In 1978 the Duke of Edinburgh said: "In conventional terms Uffa was eccentric." That was never better demonstrated than 100 years ago, when he ended up being sacked as the scoutmaster of Cowes Sea Scouts.
On Saturday July 30, 1921, Uffa and a crew of nine sea scouts set sail for a few days camping trip to the western Solent. Well, that's what the parents thought. Our intrepid helmsman had other ideas but never told anyone. His real aim was to reach Paris in their 27 foot open whaler Valhalla. Incredibly, they got to within 70 kilometres of the city but had to return on Saturday August 6, because some of the young guys were due to be back to work on the Monday — or so they thought.
Amazingly, Uffa took a small camera on the trip and many of the 100 year old photographs still present a unique record of his very mindless trip. He added his own thoughts to the book of photographs. He had personally trained all his crew and had great confidence in them and that they would make it.
Uffa also completed a hand-written log which recorded every detail of the trip. Obviously, they had no paperwork or passports to identify them in foreign waters. He could always spin a good yarn and he was able to bluff himself and his crew through any embarrassing situations.
The first day proved an eventful start. The tide turned against them off Newtown and at 2pm they landed in Colwell Bay. In the log Uffa had recorded: "We lay out on the hill like rotten sheep."
They left Colwell at 7.30pm and local Totland lifeboat coxswain Bill Conway told them they would turn back in less than an hour due to a heavy swell off the Needles. Apparently, Uffa was heard to politely tell him to put his head in a bag and pull it tight.
On Monday August 1 at 7.20am Uffa, the only one not sleeping, woke them up to celebrate seeing mainland France. They landed at Le Havre at 12.30pm, 40 hours after leaving the Needles. They changed what money they had, played beach football and then had a good blow out on lemonade and cakes.
Uffa had this to say in his log: "We took them to a grog shop and gave them some cognac. That took their breath away and made them sit up and take notice."
At 8.30pm that night they tied up along the upper side of the La Roque breakwater and enjoyed a meal of spinach and corned beef. Then they turned in. Some slept in a mud hut, others under their sail draped out over a fence but Uffa stayed on board as he was afraid of the bore taking the whaler away.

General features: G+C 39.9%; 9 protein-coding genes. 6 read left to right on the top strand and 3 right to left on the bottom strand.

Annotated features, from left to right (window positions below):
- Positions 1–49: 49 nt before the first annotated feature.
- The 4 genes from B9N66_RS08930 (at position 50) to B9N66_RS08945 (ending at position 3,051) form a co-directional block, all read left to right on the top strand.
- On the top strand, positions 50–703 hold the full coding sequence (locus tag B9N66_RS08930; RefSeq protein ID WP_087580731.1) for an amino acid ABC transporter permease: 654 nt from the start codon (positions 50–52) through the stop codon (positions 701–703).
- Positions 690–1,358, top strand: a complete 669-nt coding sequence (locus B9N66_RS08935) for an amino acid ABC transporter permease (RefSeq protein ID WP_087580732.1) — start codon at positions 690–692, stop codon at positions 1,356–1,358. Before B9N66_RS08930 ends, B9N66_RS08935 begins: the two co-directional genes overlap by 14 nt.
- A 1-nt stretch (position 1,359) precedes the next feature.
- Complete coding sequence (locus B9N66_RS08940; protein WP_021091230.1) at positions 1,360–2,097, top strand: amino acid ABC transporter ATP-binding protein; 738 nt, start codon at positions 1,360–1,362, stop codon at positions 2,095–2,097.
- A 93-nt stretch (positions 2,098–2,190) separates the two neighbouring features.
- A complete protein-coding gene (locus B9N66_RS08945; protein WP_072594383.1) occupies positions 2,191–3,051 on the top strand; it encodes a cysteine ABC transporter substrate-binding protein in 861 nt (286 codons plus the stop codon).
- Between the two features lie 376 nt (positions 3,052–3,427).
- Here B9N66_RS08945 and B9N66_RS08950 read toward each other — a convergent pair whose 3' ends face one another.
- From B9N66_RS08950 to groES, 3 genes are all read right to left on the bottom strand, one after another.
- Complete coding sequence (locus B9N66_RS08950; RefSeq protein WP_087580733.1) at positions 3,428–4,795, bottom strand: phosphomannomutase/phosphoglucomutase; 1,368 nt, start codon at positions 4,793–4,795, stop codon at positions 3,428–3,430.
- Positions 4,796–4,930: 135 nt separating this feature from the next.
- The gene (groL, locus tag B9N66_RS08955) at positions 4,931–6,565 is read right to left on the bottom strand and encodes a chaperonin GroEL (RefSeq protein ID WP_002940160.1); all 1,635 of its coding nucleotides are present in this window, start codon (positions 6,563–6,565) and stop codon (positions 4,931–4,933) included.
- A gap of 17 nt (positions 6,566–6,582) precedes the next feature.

The next morning they set sail for Rouen. Passing an apple orchard proved a real bonus. They reached a small market village called Duclair and even joined in some village sports. The whole village turned out to see them off — in almost disbelief.
On Wednesday August 3 they landed in Rouen, where they met a lot of British people. The nights were clear at this period so they slept on board without having to use tents.
Then came a series of locks and sometimes they were lucky to receive tows from friendly barge shippers.
On one occasion they had some great fun. One of the crew had brought what he thought was jam. Then found out it was not easy to spread baby food on bread and butter.
Then came that fateful day of Saturday August 6 when they decided to turn back. They had reached just past Mantes. Luckily, they received a few good tows to help their return to Le Havre. These included The Swallow of Grimsby.
They arrived in Rouen on Monday August 8. They had been expected in Cowes the previous day. Somehow, Uffa managed to bemuse a customs officer who demanded papers and passports. He acted like a very dense Englishman and got away with it. Eventually they left the canal and headed for the Island.
Uffa and his crew actually landed in Ventnor on Wednesday August 10 at 9pm. An eager Ventnor coastguard even thought they had been shipwrecked. Three of the boys then walked to East Cowes as they were already three days late for work. The rest went to a local restaurant for a blow out.
They landed at Marvin's Yard, Cowes, on Thursday August 11 at 5pm. Uffa thought his mad cruise had been a great success. Not everyone agreed. The worried parents, in particular.
Uffa, who went on to be a world famous helmsman and boat designer, summed it all up.
"I have been chewed up by Admiral Allenby, the commissioner of sea scouts for the Island and also by the Cowes committee, who had all resigned on account of this cruise. I was relieved of my post as scoutmaster.
"We have a rule that every boat must be examined and a certificate filled up to the effect she is seaworthy etc. Well the whaler was examined and according to her certificate is only seaworthy between Hurst and Bembridge. I was also surveyed and registered A1."
He was asked by a Cowes dentist, who should have known better, if he had intended to go to France and did he carry a compass?
"I refrained from telling him we were heading for Beaulieu but we missed our turning and ended up in the Seine. A compass was not needed — just follow the signposts!"
For the record, the fab ten were Uffa, F Smith, F Bow, H Beverton, C Hookey, H Harvey, R Dickerson, W Waight, S Crews and F Curtis.